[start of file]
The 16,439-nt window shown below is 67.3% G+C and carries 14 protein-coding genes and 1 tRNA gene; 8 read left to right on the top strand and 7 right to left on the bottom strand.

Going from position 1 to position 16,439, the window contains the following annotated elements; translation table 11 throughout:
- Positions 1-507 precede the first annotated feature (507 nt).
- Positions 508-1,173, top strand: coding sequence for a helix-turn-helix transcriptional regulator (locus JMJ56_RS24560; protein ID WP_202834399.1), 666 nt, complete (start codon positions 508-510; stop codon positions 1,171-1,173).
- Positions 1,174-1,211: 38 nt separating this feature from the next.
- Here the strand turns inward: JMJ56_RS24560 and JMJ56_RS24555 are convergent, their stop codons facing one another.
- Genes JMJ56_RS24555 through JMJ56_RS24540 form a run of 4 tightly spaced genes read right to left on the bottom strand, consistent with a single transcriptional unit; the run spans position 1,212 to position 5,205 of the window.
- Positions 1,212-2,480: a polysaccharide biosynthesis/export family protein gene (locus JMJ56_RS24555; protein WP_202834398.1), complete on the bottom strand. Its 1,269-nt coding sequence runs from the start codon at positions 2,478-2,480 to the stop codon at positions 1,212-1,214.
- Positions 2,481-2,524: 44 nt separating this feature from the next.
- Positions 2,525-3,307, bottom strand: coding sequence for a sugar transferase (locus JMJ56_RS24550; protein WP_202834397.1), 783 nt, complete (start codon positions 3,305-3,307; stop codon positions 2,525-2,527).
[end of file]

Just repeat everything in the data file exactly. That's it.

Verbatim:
The 16,439-nt window shown below is 67.3% G+C and carries 14 protein-coding genes and 1 tRNA gene; 8 read left to right on the top strand and 7 right to left on the bottom strand.

Going from position 1 to position 16,439, the window contains the following annotated elements; translation table 11 throughout:
- Positions 1-507 precede the first annotated feature (507 nt).
- Positions 508-1,173, top strand: coding sequence for a helix-turn-helix transcriptional regulator (locus JMJ56_RS24560; protein ID WP_202834399.1), 666 nt, complete (start codon positions 508-510; stop codon positions 1,171-1,173).
- Positions 1,174-1,211: 38 nt separating this feature from the next.
- Here the strand turns inward: JMJ56_RS24560 and JMJ56_RS24555 are convergent, their stop codons facing one another.
- Genes JMJ56_RS24555 through JMJ56_RS24540 form a run of 4 tightly spaced genes read right to left on the bottom strand, consistent with a single transcriptional unit; the run spans position 1,212 to position 5,205 of the window.
- Positions 1,212-2,480: a polysaccharide biosynthesis/export family protein gene (locus JMJ56_RS24555; protein WP_202834398.1), complete on the bottom strand. Its 1,269-nt coding sequence runs from the start codon at positions 2,478-2,480 to the stop codon at positions 1,212-1,214.
- Positions 2,481-2,524: 44 nt separating this feature from the next.
- Positions 2,525-3,307, bottom strand: coding sequence for a sugar transferase (locus JMJ56_RS24550; protein WP_202834397.1), 783 nt, complete (start codon positions 3,305-3,307; stop codon positions 2,525-2,527).